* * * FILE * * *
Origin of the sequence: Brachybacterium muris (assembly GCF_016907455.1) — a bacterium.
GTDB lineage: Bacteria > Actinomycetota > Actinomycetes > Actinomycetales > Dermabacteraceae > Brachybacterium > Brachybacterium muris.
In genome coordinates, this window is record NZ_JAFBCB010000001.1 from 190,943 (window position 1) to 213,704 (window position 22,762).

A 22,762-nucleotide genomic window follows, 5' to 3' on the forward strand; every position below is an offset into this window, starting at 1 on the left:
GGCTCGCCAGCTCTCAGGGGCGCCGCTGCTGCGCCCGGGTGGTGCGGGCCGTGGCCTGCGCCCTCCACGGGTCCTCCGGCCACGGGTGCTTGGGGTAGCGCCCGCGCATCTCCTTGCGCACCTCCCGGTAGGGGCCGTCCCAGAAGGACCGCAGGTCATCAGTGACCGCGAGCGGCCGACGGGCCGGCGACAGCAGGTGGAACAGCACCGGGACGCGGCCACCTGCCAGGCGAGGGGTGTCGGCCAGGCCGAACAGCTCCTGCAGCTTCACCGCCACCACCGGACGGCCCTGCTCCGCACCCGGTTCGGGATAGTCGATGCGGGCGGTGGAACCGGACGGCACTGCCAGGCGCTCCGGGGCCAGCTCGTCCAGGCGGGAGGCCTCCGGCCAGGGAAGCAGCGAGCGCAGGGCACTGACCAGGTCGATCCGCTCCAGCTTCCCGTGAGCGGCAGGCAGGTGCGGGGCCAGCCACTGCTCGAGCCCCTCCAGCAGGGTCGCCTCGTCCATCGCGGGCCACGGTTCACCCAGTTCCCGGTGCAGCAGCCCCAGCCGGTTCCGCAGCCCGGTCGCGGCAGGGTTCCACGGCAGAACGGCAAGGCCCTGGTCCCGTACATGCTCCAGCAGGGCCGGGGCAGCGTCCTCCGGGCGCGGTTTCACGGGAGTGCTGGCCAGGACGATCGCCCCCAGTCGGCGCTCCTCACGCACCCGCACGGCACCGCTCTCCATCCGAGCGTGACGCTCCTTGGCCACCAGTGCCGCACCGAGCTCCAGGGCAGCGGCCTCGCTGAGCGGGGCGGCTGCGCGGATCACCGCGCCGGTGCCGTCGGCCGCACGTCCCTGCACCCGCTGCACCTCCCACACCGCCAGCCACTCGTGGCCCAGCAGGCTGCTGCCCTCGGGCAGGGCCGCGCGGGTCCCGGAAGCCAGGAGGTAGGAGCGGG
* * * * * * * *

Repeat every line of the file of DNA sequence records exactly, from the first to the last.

Origin of the sequence: Brachybacterium muris (assembly GCF_016907455.1) — a bacterium.
GTDB lineage: Bacteria > Actinomycetota > Actinomycetes > Actinomycetales > Dermabacteraceae > Brachybacterium > Brachybacterium muris.
In genome coordinates, this window is record NZ_JAFBCB010000001.1 from 190,943 (window position 1) to 213,704 (window position 22,762).

A 22,762-nucleotide genomic window follows, 5' to 3' on the forward strand; every position below is an offset into this window, starting at 1 on the left:
GGCTCGCCAGCTCTCAGGGGCGCCGCTGCTGCGCCCGGGTGGTGCGGGCCGTGGCCTGCGCCCTCCACGGGTCCTCCGGCCACGGGTGCTTGGGGTAGCGCCCGCGCATCTCCTTGCGCACCTCCCGGTAGGGGCCGTCCCAGAAGGACCGCAGGTCATCAGTGACCGCGAGCGGCCGACGGGCCGGCGACAGCAGGTGGAACAGCACCGGGACGCGGCCACCTGCCAGGCGAGGGGTGTCGGCCAGGCCGAACAGCTCCTGCAGCTTCACCGCCACCACCGGACGGCCCTGCTCCGCACCCGGTTCGGGATAGTCGATGCGGGCGGTGGAACCGGACGGCACTGCCAGGCGCTCCGGGGCCAGCTCGTCCAGGCGGGAGGCCTCCGGCCAGGGAAGCAGCGAGCGCAGGGCACTGACCAGGTCGATCCGCTCCAGCTTCCCGTGAGCGGCAGGCAGGTGCGGGGCCAGCCACTGCTCGAGCCCCTCCAGCAGGGTCGCCTCGTCCATCGCGGGCCACGGTTCACCCAGTTCCCGGTGCAGCAGCCCCAGCCGGTTCCGCAGCCCGGTCGCGGCAGGGTTCCACGGCAGAACGGCAAGGCCCTGGTCCCGTACATGCTCCAGCAGGGCCGGGGCAGCGTCCTCCGGGCGCGGTTTCACGGGAGTGCTGGCCAGGACGATCGCCCCCAGTCGGCGCTCCTCACGCACCCGCACGGCACCGCTCTCCATCCGAGCGTGACGCTCCTTGGCCACCAGTGCCGCACCGAGCTCCAGGGCAGCGGCCTCGCTGAGCGGGGCGGCTGCGCGGATCACCGCGCCGGTGCCGTCGGCCGCACGTCCCTGCACCCGCTGCACCTCCCACACCGCCAGCCACTCGTGGCCCAGCAGGCTGCTGCCCTCGGGCAGGGCCGCGCGGGTCCCGGAAGCCAGGAGGTAGGAGCGGG